Kimmeto shattered the record after he completed the 42-kilometer race in just 2:3:45 – 53 seconds faster than Ethiopia’s Tsegaye Kebede’s record last year. This is his second win this year after he won the Tokyo Marathon in February.
Kenyans dominated the men’s race taking the top three spots. Emmanuel Mutai finished second after running the course in 2:03:52 and Sammy Kitwara finished third in 2:05:16. Four runners, Kimetto, Mutai, Kitwara and Kogo had pulled away from the rest at the 19th mile mark, but the later two couldn’t keep up.
Jeptoo, finished the 26.2 mile women’s road race in 2:19:57 with a wide grin and waving to the crowd. There was a significant distance between her, another Kenyan, Jemima Sumgong Jelegat, who came second with 2:20:48, and Russia’s Maria Konovalova who placed third.
Commenting on her win, Jeptoo who also won the Boston Marathon in April said “Last year and this year, I’m really doing well. When I ran Boston again, I saw my dream is coming. This is my happiness.”
All winners will receive $100,000 but Kimmeto will get an additional $75,000 for setting a new record. Jeptoo will also receive an extra $40,000 for running the race in under 2:20:00.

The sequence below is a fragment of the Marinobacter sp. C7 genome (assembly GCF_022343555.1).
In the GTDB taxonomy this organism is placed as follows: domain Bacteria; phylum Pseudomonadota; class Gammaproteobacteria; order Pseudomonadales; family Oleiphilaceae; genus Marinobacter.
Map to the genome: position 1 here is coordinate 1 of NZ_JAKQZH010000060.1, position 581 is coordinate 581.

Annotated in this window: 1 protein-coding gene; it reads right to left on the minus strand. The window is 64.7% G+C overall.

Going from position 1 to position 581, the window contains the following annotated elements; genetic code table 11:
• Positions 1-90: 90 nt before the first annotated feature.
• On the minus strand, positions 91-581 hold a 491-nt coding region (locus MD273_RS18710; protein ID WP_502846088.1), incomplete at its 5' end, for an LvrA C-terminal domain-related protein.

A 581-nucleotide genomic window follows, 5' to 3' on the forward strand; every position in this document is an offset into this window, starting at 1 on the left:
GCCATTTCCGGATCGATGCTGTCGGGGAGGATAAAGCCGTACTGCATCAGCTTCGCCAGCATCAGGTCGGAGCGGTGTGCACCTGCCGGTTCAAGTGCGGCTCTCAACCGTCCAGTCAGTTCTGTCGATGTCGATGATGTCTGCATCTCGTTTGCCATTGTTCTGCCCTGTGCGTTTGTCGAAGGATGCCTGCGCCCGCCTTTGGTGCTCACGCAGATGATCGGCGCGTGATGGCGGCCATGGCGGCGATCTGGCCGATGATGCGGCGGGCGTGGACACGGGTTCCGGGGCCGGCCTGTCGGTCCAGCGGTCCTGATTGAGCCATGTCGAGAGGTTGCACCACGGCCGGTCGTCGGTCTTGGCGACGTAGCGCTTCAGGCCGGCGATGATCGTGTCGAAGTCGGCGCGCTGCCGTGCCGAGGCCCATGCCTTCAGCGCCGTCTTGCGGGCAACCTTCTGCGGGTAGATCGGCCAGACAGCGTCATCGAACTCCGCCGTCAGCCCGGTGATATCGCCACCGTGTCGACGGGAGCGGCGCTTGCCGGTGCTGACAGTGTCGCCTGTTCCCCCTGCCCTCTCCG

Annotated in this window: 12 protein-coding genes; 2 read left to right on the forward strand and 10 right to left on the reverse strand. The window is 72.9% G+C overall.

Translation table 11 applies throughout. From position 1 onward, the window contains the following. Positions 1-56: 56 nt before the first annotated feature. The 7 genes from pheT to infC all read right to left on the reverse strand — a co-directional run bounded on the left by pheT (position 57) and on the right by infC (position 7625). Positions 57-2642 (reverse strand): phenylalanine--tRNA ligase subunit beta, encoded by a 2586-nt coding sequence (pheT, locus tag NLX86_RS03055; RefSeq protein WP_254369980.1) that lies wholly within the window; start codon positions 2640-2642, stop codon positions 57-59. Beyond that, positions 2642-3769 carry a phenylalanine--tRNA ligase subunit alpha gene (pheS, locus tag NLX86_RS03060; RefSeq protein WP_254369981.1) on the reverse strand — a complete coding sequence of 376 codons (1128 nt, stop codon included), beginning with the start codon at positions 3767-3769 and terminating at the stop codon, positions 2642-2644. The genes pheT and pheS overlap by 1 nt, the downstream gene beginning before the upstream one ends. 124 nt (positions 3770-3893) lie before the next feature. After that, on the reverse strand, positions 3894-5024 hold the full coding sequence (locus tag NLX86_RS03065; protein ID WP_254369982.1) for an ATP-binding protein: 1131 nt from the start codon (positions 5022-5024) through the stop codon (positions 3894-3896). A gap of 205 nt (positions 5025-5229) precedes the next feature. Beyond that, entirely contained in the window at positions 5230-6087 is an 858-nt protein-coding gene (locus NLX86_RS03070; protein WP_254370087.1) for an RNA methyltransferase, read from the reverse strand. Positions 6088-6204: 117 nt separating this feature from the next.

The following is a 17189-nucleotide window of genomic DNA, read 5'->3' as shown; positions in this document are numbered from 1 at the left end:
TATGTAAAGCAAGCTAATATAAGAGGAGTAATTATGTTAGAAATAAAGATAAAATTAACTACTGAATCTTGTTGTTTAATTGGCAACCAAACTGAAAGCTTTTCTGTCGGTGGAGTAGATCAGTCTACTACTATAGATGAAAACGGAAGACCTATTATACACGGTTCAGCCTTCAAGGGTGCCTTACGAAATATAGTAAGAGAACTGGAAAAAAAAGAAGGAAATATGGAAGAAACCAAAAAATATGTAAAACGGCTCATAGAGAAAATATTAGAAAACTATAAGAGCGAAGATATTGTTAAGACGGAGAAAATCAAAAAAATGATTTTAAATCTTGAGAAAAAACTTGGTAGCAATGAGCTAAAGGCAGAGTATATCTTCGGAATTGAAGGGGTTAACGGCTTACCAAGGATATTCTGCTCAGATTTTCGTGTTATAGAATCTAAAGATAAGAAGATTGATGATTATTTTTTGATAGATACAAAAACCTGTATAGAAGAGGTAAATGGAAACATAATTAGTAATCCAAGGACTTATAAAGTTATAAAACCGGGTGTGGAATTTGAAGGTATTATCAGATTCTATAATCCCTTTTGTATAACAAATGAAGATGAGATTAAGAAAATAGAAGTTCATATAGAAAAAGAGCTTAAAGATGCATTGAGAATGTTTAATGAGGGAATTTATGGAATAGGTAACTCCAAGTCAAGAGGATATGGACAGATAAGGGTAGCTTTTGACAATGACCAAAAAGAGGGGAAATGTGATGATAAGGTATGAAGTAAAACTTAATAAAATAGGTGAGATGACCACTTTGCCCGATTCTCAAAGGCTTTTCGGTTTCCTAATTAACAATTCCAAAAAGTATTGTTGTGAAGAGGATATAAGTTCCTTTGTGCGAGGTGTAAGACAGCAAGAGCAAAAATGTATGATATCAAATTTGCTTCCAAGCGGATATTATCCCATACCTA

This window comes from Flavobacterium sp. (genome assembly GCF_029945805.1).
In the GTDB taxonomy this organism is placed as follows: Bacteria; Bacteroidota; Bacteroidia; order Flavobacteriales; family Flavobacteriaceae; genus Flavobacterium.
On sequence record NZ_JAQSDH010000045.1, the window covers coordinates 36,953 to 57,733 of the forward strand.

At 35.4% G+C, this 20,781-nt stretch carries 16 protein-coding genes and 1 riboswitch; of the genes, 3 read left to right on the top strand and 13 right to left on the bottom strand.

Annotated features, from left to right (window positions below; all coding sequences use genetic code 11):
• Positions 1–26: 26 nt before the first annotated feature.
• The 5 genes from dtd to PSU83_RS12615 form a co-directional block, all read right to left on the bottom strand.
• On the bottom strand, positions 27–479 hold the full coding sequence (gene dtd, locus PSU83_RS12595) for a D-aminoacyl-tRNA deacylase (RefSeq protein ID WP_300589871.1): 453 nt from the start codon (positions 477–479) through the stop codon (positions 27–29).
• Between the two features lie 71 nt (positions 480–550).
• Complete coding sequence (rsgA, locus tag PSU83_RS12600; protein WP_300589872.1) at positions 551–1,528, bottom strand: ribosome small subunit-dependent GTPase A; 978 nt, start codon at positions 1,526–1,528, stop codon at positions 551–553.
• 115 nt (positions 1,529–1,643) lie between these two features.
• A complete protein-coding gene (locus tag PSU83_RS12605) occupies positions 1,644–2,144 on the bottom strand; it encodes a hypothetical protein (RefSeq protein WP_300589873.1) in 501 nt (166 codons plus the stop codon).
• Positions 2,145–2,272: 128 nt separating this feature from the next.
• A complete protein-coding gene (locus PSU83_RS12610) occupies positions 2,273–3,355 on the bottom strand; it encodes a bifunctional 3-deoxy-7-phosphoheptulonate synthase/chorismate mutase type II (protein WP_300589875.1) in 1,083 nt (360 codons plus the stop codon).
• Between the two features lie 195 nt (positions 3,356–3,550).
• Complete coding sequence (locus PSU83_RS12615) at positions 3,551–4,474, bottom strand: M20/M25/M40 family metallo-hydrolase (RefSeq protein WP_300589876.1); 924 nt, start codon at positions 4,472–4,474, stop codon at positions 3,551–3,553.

The Chicago marathon is the first major marathon through a major city in the U.S. since the Boston Marathon bombings. A record 40,230 athletes turned up for Sunday’s Marathon leading the competition to be categorized as a “level two” event.
There were more than a thousand security officers and federal agents from Home land Security at the event using high-tech surveillance and monitoring equipment as well as bomb-sniffing dogs to ensure the safety of runners and spectators.
A 30-second moment of silence was held at the beginning of the event in honour of the victims of the Boston tragedy. The executive race director, Carey Pinkowski, described the Marathon as a celebration of humanity saying that he “thought everything went really, really smooth.”